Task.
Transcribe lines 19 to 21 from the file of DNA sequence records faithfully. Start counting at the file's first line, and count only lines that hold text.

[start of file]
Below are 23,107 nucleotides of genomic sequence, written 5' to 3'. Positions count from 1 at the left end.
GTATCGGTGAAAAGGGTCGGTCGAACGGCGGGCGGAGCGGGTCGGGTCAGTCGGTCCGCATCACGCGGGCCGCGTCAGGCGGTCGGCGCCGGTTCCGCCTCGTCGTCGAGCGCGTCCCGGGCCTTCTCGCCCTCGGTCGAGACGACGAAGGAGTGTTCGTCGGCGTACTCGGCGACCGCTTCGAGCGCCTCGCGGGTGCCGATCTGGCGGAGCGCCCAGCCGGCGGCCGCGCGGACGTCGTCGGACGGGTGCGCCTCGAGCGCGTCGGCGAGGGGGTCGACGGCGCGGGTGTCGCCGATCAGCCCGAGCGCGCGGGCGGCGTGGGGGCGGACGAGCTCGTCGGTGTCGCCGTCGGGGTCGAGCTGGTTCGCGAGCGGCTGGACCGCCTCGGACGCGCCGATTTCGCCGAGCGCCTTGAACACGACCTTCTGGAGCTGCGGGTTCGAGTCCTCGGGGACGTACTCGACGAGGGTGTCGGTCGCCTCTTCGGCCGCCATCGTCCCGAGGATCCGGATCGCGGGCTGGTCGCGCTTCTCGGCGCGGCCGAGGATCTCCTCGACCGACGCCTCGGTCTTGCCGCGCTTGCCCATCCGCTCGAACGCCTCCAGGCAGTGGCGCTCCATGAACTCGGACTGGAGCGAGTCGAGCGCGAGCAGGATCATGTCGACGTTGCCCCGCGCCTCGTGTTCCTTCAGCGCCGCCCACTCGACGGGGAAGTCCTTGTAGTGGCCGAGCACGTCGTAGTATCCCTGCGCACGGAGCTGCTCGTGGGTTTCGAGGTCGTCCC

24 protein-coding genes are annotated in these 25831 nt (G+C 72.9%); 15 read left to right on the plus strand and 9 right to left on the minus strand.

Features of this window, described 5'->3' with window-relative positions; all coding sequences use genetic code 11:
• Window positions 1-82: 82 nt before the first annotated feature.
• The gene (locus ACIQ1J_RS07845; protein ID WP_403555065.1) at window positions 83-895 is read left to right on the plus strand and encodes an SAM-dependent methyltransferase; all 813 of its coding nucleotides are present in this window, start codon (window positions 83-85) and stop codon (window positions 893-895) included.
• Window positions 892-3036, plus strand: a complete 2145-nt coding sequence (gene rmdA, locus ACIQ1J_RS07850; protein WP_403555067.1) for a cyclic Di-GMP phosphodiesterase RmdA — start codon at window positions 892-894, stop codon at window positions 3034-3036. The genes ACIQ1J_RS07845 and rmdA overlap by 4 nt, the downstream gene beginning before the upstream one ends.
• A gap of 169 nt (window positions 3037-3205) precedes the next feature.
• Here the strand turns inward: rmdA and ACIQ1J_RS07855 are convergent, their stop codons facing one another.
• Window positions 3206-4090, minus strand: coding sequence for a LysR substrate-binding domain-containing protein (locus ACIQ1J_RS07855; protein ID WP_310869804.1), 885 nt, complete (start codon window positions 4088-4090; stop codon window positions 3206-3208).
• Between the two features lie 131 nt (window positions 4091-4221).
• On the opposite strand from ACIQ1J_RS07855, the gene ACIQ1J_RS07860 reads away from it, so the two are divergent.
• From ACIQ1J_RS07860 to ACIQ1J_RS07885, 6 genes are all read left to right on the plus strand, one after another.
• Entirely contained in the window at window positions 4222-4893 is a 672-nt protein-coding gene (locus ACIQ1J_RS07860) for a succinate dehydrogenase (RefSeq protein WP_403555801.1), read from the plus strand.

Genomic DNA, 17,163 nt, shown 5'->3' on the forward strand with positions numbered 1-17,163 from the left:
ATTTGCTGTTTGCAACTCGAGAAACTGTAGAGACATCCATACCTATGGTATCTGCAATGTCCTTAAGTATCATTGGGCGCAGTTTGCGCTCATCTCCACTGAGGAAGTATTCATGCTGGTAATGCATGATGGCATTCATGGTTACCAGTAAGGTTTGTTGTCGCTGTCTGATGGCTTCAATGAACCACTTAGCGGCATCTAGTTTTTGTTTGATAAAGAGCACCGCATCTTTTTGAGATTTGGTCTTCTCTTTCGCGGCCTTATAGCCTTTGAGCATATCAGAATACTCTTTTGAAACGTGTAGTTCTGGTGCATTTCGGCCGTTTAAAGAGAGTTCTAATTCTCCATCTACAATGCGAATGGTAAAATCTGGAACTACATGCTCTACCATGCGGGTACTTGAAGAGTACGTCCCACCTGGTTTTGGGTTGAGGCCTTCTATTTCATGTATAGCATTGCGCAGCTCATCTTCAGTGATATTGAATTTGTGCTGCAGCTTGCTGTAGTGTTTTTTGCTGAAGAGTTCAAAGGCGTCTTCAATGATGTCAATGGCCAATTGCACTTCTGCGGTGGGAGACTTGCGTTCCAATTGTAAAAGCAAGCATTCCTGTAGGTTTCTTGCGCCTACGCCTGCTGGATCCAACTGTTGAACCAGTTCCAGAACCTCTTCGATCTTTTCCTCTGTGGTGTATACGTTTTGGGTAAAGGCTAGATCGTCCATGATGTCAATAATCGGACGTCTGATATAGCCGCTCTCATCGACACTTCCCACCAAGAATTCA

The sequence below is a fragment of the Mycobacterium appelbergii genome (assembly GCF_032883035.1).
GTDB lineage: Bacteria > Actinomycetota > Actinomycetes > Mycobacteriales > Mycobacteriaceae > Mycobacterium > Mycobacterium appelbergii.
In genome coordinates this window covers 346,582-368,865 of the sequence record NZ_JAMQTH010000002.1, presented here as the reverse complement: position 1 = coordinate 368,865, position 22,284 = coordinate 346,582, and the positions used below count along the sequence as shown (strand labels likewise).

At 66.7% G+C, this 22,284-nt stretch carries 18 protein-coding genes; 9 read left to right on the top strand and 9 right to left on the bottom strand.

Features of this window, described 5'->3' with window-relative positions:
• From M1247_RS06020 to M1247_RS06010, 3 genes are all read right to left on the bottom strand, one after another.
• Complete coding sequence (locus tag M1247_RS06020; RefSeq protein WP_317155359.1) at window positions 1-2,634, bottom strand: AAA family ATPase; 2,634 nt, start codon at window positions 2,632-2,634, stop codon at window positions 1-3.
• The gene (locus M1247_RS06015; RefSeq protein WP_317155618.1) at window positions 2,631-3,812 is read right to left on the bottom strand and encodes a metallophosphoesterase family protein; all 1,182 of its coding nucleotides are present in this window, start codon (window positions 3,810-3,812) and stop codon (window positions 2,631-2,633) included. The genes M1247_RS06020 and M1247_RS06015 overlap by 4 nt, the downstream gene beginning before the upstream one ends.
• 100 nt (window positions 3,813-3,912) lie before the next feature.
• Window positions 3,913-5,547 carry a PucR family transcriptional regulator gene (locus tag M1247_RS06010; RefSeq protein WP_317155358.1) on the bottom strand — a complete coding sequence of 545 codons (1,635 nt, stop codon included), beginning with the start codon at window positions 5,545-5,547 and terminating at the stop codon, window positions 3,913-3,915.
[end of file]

In genome coordinates this window covers 346,582-368,865 of the sequence record NZ_JAMQTH010000002.1, presented here as the reverse complement: position 1 = coordinate 368,865, position 22,284 = coordinate 346,582, and the positions used below count along the sequence as shown (strand labels likewise).

At 66.7% G+C, this 22,284-nt stretch carries 18 protein-coding genes; 9 read left to right on the top strand and 9 right to left on the bottom strand.

Features of this window, described 5'->3' with window-relative positions: